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A short guide to Emergency Lighting in 2024


LESH | Emergency lighting


What are emergency lights?


During an emergency such as a fire or power cut, emergency lighting illuminates areas that lead occupants to the nearest fire exit. Emergency lights should have sufficient battery power to last between 1 and 3 hours depending on expected evacuation times – for example, hotels and hospitals will require more time to evacuate so must be a 3 hour illumination.


This window of illumination should give occupants enough time to escape the building safely.


Are emergency lights all the same?


Generally, there are four different types of emergency lighting:


·        Escape route lighting – highlight the routes and obstacles

·        Open area emergency lighting – anti panic for large areas

·        High-risk task area lighting – for around dangerous machinery / areas

·        Standby lighting – general ambient lighting (not a legal requirement)

 

Where should emergency lighting be installed?


The correct positioning of emergency lighting is can be critical in the event of a fire. Lighting must be positioned in areas to guide occupants to a place of safety, avoiding obstacles along the way such as:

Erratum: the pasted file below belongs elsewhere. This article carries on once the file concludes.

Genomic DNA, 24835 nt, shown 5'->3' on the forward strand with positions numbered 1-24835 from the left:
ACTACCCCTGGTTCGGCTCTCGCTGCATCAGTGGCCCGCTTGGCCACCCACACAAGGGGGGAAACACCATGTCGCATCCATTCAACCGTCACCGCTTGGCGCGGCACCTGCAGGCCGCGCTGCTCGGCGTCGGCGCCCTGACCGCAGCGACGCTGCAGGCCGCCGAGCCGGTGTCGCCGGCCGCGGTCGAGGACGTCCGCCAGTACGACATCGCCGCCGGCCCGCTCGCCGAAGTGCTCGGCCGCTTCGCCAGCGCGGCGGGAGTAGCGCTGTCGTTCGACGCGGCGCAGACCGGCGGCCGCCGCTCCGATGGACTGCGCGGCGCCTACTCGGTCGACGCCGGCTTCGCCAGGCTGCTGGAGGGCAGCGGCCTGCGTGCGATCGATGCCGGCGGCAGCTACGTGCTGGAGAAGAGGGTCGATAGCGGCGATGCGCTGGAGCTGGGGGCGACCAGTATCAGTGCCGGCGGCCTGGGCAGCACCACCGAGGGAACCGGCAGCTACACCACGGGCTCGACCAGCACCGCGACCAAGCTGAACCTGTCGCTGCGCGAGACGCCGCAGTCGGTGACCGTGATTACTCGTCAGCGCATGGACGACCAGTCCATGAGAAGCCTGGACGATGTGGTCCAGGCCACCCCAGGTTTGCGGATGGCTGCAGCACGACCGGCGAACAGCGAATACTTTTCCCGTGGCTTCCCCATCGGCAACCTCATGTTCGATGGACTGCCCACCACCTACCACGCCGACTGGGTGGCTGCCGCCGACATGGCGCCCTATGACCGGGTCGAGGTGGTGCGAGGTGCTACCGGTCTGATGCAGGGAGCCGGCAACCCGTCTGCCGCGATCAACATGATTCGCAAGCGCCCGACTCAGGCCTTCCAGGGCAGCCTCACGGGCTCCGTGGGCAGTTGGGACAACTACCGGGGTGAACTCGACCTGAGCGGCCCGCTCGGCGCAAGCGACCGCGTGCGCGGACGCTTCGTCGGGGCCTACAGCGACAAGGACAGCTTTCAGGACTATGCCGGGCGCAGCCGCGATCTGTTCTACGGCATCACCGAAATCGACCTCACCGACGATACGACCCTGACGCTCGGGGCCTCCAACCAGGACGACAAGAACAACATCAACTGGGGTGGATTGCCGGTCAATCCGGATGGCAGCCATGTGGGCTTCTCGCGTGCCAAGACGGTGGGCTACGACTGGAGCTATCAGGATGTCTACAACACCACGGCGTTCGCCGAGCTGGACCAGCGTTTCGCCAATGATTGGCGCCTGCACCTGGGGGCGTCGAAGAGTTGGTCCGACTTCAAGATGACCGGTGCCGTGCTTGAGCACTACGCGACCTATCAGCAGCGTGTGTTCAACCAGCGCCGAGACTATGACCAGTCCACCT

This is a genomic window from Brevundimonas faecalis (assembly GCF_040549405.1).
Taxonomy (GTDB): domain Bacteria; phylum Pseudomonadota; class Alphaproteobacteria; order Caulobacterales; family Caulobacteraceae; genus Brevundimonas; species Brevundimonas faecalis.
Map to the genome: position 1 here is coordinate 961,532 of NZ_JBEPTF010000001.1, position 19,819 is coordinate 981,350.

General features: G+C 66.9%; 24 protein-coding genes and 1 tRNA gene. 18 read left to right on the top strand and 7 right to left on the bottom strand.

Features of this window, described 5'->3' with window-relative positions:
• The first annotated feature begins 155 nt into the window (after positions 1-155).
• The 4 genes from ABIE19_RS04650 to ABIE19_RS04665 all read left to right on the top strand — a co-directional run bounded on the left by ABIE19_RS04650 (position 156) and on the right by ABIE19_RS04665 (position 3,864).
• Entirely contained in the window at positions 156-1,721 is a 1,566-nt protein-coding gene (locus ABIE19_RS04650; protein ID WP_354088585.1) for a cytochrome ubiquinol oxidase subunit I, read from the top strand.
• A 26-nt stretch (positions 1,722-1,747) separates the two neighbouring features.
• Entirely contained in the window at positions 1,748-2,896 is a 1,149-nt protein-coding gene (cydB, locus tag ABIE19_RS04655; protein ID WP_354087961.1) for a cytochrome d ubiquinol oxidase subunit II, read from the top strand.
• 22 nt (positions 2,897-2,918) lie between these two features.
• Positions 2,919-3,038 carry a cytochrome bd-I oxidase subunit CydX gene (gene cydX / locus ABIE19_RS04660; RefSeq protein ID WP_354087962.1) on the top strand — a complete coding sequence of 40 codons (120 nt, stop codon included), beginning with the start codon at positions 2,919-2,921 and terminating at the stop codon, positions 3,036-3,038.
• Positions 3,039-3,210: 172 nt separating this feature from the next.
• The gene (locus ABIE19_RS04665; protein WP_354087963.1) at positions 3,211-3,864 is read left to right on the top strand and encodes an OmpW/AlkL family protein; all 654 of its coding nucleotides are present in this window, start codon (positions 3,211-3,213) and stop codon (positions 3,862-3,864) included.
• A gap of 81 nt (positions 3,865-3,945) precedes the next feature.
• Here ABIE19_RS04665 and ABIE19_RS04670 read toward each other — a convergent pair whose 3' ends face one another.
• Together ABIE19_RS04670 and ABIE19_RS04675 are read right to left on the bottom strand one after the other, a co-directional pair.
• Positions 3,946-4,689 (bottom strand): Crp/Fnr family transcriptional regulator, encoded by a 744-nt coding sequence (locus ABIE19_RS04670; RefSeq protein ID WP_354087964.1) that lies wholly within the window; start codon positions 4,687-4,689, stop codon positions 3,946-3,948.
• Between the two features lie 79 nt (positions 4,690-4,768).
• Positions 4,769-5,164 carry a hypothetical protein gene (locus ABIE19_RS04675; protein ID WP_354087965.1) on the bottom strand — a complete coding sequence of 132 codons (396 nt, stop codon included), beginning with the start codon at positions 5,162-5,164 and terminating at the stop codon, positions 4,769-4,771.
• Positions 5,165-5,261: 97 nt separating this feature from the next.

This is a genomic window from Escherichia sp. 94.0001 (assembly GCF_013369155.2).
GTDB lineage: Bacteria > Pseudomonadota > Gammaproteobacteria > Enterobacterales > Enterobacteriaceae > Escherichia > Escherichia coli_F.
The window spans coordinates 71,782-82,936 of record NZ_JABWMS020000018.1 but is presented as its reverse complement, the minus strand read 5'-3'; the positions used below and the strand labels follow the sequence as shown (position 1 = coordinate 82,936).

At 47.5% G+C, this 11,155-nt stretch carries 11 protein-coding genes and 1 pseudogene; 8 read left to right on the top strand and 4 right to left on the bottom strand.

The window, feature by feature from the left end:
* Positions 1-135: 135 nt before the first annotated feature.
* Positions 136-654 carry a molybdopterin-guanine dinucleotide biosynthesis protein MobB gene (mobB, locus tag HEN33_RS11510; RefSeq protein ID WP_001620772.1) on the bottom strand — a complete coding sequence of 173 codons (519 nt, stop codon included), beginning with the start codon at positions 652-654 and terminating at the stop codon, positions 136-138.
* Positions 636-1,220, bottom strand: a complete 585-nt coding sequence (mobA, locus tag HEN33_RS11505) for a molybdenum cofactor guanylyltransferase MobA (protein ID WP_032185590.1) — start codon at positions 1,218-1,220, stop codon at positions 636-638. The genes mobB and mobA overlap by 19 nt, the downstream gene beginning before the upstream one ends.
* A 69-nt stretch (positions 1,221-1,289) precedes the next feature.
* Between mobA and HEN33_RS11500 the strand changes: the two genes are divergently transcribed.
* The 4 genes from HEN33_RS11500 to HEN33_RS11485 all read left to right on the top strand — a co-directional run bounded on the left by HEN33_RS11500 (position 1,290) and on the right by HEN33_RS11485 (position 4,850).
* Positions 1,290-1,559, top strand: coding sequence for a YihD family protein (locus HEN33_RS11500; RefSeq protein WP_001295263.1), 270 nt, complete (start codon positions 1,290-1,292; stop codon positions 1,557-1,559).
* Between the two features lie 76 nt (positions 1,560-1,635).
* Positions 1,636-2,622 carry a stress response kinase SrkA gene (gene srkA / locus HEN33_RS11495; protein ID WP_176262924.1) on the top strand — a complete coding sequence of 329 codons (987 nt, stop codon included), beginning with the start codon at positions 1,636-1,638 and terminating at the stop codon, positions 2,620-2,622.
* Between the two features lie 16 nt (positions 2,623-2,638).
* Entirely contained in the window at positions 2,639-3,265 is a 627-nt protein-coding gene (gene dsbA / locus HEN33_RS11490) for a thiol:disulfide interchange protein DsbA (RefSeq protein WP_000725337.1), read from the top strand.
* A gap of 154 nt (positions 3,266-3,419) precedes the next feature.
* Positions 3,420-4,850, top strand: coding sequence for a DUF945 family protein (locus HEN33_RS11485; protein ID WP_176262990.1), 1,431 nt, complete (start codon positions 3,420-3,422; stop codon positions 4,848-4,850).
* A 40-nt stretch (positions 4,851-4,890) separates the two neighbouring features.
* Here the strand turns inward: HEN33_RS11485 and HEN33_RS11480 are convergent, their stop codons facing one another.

• Stairwells

  • Places where the floor level changes

  • Toilet areas (greater than 8m2)

  • Intersections in corridors

  • Changes in the direction of the escape route

Your fire risk assessment will advise areas that need lighting.


Do I need to test emergency lighting?


Daily: A quick visual inspection of the green light (power supply indicator) to ensure the system is operational (only applies to central battery systems).


Monthly: BS EN 50172 / BS 5266-8 dictate that organisations must test all emergency lighting systems monthly. This can be achieved by a quick flick test – using your emergency lighting keys, flick the power to battery to check they illuminate, and back again.


Annually: Annual tests need to check that lights remain on for the test duration recommended by the relevant British Standard. All lights need to stay illuminated until the end of the test period.





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